other two in the vehicle.
The other two were released
and Raulerson was charged-with.
possession of crack cocaine..

That's when Deputy Jamie
Shiver explained to him that
'.'under the influence" could refer
to more than alcohol and took
him into custody.
Moody got the deputy's atten-
tion when his westbound 2006
Toyota truck crossed the center
line on State Road 20 several,
Shiver noted in his report
that Moody's eyes were red, his
speech seemed impaired and
"he was acting very strange."
He was unable to maintain his
balance during a roadside so-
briety test.
When asked if he had been
drinking, Moody told the deputy
that he had consumed some al-
cohol the day before, and then
volunteered that he was under
the influence of something else
at that time.
Moody was taken to the coun-
ty jail and booked for DUI.

Nov. 28: Harvey Ganchel, no valid driver's
license; Wayne Hardy, criminal mischief;
Robert Scott, driving while license sus-
pended or revoked with knowledge; Leonard
Jones, driving while license suspended or
revoked, with knowledge; James W. Kelley,
sentenced to 90 days.
Nov. 29: John Fleck, grand theft auto.
Nov. 30: Gregory Spears, VOP (county
and state); David Inman, driving while license
suspended or revoked, possession of less
than 20 grams, possession of parapherna-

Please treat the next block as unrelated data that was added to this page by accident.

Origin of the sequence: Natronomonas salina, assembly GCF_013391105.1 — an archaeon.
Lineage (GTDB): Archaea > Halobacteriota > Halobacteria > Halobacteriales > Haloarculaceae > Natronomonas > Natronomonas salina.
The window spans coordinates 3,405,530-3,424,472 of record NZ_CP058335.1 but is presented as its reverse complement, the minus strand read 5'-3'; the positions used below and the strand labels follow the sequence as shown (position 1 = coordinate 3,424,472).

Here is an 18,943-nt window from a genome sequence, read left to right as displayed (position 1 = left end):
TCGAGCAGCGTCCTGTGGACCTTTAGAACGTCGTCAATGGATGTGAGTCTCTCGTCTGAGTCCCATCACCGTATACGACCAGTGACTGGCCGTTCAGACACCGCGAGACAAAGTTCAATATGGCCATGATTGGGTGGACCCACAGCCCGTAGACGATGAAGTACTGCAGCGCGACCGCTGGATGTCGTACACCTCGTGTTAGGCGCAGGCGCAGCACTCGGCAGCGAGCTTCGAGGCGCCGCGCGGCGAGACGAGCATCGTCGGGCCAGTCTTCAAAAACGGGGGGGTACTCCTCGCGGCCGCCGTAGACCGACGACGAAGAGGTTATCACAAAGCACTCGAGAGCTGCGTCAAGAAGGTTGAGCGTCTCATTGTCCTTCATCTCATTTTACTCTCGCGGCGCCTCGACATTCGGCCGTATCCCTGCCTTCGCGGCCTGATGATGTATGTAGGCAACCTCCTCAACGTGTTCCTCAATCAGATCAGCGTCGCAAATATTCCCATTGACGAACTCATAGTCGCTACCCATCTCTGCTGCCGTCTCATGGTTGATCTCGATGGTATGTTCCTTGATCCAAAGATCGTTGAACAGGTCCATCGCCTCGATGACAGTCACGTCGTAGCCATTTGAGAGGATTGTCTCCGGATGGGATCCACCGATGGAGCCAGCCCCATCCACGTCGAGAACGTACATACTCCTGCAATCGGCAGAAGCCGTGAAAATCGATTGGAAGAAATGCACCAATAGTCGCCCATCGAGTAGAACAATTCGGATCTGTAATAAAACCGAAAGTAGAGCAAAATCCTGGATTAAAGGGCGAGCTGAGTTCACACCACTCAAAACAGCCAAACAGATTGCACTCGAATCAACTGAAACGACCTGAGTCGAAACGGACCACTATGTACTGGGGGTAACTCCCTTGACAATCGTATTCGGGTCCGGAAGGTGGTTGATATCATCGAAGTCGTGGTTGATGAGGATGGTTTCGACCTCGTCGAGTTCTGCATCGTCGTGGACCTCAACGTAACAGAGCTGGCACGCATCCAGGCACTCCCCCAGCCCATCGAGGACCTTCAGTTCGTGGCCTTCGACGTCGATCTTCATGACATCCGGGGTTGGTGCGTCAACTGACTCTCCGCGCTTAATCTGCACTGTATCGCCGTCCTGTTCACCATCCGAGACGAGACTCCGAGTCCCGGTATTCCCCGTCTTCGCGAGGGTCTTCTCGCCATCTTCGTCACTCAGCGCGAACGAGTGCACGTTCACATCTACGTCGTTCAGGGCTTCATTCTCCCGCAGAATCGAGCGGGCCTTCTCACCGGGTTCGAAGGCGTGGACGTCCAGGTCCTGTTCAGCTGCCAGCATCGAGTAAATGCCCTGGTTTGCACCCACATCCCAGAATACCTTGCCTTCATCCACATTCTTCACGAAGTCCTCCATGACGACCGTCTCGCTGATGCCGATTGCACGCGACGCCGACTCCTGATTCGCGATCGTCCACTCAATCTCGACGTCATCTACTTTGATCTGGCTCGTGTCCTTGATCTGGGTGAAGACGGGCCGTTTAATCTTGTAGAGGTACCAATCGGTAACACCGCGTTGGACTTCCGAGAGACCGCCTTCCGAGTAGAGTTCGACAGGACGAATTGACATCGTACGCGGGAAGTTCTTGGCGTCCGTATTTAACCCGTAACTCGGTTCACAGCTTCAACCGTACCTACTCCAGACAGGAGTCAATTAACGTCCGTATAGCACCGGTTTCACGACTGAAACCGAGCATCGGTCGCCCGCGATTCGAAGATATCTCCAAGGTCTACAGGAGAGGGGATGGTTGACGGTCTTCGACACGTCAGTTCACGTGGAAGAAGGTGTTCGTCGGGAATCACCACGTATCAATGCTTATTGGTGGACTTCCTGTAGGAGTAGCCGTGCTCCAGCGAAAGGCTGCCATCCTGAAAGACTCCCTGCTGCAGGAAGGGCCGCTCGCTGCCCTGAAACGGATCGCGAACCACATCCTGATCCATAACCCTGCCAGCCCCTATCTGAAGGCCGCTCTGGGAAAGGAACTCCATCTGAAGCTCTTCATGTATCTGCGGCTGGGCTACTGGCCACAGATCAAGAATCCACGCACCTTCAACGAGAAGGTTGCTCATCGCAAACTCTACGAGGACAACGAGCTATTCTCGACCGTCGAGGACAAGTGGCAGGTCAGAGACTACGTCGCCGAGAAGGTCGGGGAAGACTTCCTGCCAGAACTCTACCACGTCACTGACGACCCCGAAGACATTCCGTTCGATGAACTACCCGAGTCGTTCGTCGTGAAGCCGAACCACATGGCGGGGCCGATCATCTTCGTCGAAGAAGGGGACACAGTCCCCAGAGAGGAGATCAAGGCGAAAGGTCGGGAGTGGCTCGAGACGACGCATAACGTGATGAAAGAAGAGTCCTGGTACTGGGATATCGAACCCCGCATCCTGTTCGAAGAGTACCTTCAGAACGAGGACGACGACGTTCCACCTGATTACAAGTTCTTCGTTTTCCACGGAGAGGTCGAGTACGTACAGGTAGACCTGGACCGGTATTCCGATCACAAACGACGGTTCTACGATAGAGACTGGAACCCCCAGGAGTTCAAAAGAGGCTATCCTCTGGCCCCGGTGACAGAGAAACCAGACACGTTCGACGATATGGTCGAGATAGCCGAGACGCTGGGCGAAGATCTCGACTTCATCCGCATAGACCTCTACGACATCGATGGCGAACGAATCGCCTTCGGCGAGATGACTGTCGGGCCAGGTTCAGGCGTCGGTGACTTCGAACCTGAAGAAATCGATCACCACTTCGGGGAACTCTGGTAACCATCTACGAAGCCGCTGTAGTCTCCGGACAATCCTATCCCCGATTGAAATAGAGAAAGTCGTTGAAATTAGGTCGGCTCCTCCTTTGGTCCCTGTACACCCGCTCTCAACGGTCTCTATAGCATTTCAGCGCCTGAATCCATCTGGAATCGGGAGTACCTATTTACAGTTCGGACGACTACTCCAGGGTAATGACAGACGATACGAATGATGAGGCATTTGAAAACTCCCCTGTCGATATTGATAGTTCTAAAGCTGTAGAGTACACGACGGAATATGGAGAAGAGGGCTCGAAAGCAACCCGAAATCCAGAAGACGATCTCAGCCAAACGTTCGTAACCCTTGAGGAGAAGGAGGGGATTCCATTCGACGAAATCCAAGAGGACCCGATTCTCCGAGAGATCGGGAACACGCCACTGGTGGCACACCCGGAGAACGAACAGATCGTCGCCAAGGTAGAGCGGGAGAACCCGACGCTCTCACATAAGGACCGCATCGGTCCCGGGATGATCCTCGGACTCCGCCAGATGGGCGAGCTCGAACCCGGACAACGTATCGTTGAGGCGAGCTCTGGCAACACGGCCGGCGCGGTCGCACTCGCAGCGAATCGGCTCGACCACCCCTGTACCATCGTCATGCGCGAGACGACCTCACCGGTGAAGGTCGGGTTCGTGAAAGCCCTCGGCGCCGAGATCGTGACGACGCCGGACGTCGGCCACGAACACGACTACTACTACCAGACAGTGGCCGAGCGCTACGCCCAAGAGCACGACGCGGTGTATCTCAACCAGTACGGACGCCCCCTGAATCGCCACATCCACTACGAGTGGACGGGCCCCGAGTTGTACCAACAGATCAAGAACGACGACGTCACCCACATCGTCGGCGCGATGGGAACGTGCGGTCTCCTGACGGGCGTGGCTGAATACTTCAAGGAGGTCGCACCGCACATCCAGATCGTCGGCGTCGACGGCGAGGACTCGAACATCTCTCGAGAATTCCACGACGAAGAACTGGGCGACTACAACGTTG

Dec. 1: Billy Austin Veazey, domestic vio-
lence, battery, VOP; Debra J. Scott, domestic
violence, battery, VOP; Marcus A. Williams,
battery; Diane Clark, perjury, VOP; James
McKendree, battery.
Dec. 3: Lillie Middlebrooks, trespass, FTA
(two times).

Nov. 27: Benjamin J. Deebs, holding for
New York.
Nov. 28: Inez Alicia Todd, VOP (county).
Nov. 29: John Booker Blanford, driving
while license suspended or revoked, ha-
bitual, FTA; Charles Jacobs, resisting with-
out violence; Idus Glass, VOP, holding for
Gadsden Co.
Nov. 30: James Donnell McCray, driving
while license suspended or revoked; Ernest
James Shiver, possession of less than 20
grams of cannabis; George Edward Guil-
mette, VOP (state).
Dec. 1: Clarence Green, holding for Leon
Co.; Debra Jean Scott, holding for CCSO;
Diane Clark, holding for CCSO.: